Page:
My new story is available for download as a PDF! Just click this Dropbox link: Kuukua and the Magical Markers. (Update: here’s the direct PDF: Kuukua and the Magical Markers) I’m posting only the first few pages of the story here because I want you to download it. Thanks.
The first thing I do when I enter a room is try to figure out what the best way to get onto the ceiling is. It’s an automatic, reflexive thing; I walk into a room, I look up. Most people look around, but I’ve always felt that if anything potentially dangerous or interesting were dwelling in a room, it would most likely be on the ceiling, wouldn’t it? But hardly anyone ever looks up.
I stood precariously on a chair that had two wooden tables underneath it, stacked on top of each other, just so I could reach the ceiling of this classroom. My makeshift ladder was dangerously wobbly, and I was lowkey scared for my life, but Kess was below me on the ground, holding a steadying hand to one of the bottom tables’ legs, and ready to catch me if I fell. Yaw was standing guard in front of the open classroom door, ready to whisper a warning if he saw anyone who might catch and report us to authorities approaching.
“I can’t believe you’re actually doing this,” Kess said.
“Don’t you know by now that Kuukua’s a badass that does everything she thinks up, the moment she thinks of it?” Yaw said from the door.
I took the piece of clear tape from between my teeth and stuck it on the ceiling to hold the thread in place, so that my mouth was free to form words.
“Yes, what Yaw said,” I concurred. “Kess, hand me another strip of Sellotape.”
“Kuuks, I really don’t think this is going to work,” Kess continued to object.
“Of course it’s going to work,” I replied, as I tied the string of thread into another knot. “When is the last time a plan of mine failed? In any case, that’s why I have you and your big head, so you can poke all the holes in my plans for me to see them and fix them, isn’t it?”
“Hmm,” Kess grunted, though it was clear he was somewhat placated by the praise. The second you said something good about Kess, it went straight to his head and made him bend back into your will when it looked like he was straying. Yaw was always telling me that what I did to Kess was wicked manipulation, but the way I saw it, it was just a resourceful application of someone else’s character traits to accomplish whatever needed to be accomplished – and if buffering Kess’ fragile ego got me what I wanted, I would continue to do it.
Besides, Kess didn’t really have any friends; Yaw and I were the only ones in the class who were nice to him, so he stuck around us a lot, helped us with our plans even though he didn’t agree with them, and kept our secrets. At least I treated him better than the rest of the class had been doing since he came to the school in Class 4.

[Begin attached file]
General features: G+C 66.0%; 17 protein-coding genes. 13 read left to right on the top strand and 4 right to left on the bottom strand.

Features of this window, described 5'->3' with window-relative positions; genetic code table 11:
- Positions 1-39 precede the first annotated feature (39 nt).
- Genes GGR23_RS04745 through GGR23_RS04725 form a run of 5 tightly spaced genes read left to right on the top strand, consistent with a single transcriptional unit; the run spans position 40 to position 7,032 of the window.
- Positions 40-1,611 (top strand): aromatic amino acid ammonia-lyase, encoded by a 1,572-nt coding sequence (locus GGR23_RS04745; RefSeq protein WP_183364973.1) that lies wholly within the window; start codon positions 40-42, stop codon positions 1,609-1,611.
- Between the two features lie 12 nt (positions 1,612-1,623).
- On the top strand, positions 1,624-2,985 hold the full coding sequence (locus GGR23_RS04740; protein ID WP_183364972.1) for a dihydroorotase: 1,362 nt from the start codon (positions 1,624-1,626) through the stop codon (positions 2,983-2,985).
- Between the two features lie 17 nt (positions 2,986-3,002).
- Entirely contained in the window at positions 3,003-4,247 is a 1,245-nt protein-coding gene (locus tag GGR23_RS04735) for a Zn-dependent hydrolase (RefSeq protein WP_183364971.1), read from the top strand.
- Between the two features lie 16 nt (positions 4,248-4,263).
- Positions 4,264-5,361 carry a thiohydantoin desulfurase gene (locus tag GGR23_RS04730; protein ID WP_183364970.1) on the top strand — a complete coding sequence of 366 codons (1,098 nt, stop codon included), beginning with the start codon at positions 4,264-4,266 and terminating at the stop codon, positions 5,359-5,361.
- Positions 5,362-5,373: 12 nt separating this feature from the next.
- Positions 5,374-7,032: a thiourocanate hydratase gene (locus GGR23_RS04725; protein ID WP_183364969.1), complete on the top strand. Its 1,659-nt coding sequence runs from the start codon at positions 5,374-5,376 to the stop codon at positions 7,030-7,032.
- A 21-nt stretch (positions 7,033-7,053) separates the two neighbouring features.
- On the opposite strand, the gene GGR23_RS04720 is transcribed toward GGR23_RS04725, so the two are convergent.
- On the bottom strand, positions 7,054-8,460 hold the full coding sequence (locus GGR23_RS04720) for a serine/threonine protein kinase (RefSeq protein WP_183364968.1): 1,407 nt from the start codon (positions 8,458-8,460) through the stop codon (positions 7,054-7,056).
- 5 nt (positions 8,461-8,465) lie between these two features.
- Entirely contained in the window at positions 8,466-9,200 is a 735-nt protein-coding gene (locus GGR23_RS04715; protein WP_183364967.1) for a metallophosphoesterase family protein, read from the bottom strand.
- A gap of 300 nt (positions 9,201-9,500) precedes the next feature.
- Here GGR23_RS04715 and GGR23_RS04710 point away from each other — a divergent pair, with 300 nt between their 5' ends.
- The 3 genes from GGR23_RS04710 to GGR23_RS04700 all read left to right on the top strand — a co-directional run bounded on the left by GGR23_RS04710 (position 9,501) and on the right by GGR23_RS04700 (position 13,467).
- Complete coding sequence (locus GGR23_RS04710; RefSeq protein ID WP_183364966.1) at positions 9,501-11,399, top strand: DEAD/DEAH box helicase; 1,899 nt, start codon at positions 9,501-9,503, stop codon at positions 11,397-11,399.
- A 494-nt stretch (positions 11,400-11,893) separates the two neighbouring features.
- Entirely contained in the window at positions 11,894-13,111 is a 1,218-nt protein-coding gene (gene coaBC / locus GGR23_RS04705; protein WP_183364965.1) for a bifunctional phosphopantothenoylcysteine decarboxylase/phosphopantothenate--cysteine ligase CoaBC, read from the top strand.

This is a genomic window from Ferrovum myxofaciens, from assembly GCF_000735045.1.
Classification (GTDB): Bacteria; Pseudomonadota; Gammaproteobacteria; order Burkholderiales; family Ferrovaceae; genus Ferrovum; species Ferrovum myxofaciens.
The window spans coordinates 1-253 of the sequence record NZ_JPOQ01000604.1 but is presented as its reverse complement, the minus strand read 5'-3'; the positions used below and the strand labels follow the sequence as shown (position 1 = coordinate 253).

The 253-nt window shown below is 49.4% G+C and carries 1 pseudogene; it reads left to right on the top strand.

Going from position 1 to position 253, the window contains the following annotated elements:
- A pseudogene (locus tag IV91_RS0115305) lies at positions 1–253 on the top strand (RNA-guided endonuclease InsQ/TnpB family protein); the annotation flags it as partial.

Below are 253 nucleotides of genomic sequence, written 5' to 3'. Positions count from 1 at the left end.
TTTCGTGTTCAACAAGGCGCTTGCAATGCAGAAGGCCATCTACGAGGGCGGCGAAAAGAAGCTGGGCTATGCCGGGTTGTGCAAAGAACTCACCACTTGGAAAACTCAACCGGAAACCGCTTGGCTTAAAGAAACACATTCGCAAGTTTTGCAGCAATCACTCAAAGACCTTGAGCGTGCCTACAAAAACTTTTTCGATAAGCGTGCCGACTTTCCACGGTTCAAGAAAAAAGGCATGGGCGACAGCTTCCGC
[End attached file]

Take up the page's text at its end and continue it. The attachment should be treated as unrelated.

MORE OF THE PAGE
His real name was Keshawn, but when he had arrived as a new student, everyone had thought his whole body to be too skinny and his head to be too large, so they called him, cruelly, “Ti Kɛseɛ” – “Big Head,” which had eventually been shortened to “Kess.” It had stuck. (If you asked him, though, he would always lie that Kess was only short for Keshawn, which, I admit, was a conveniently clever alibi.) Additionally, Kess had never been the brightest child in the room, and our Class 4 math teacher had used this joke often: “Ti Kɛseɛ nanso wonni nyansa” – “Big head, but you still don’t possess wisdom.” Most people had laughed and gone along with it. But, as skewed as Yaw was constantly telling me my moral compass was, I had refused to laugh along with them.
“I’m ready to get down,” I said to Kess. “Then we can start with the floor.”
“Can you jump?” he asked.
“Yep.” My voice sounded confident, but I prayed a quick, silent prayer before I launched myself off the chair and nimbly landed on all four limbs.
“Oh, Jesus!” I heard Kess yell, and then he dashed to catch the toppling wooden chair before it fell on me and crushed my skull. As he caught the chair by a seat’s edge, I swiftly scuttled out of the way, and once I caught my breath and recovered from the shock, I exhaled, “See, that wasn’t so bad.”
“Sis, you almost died.”
“But the point is that I didn’t die. And look, this wouldn’t even be a problem if the school would just pay for quality furniture. One hour sitting on those wooden contraptions in class, and my botoss feels like it’s ready to drop off my body. Mtchew.”
Yaw cleared his throat from the doorpost. “Can we cut the banter and hurry up, please? It’s getting to seven-thirty. People will start coming upstairs soon.”
“Chill,” I said, dusting myself off and getting up. “I’m almost done. Kess, put the chairs and table away, and make sure you don’t trip on the floor threads.”
As Yaw watched me put the finishing touches on the setup, he remarked, “Chale, you really know how to hold a grudge, oo.”
“Oh, me dier, I must get my revenge. How can you come and mark me down for such nonsense? Anka if it were something sensible that I was losing marks for, okay – but as for this one, I won’t take it. And since Mr Gaisie refuses to see sense, today, he will taste pepper.”
“I swear, I am terrified of what will happen to me the day I get on your bad side.”
For the rest of the story, download the file. It’s linked at the top of this post. Thanks!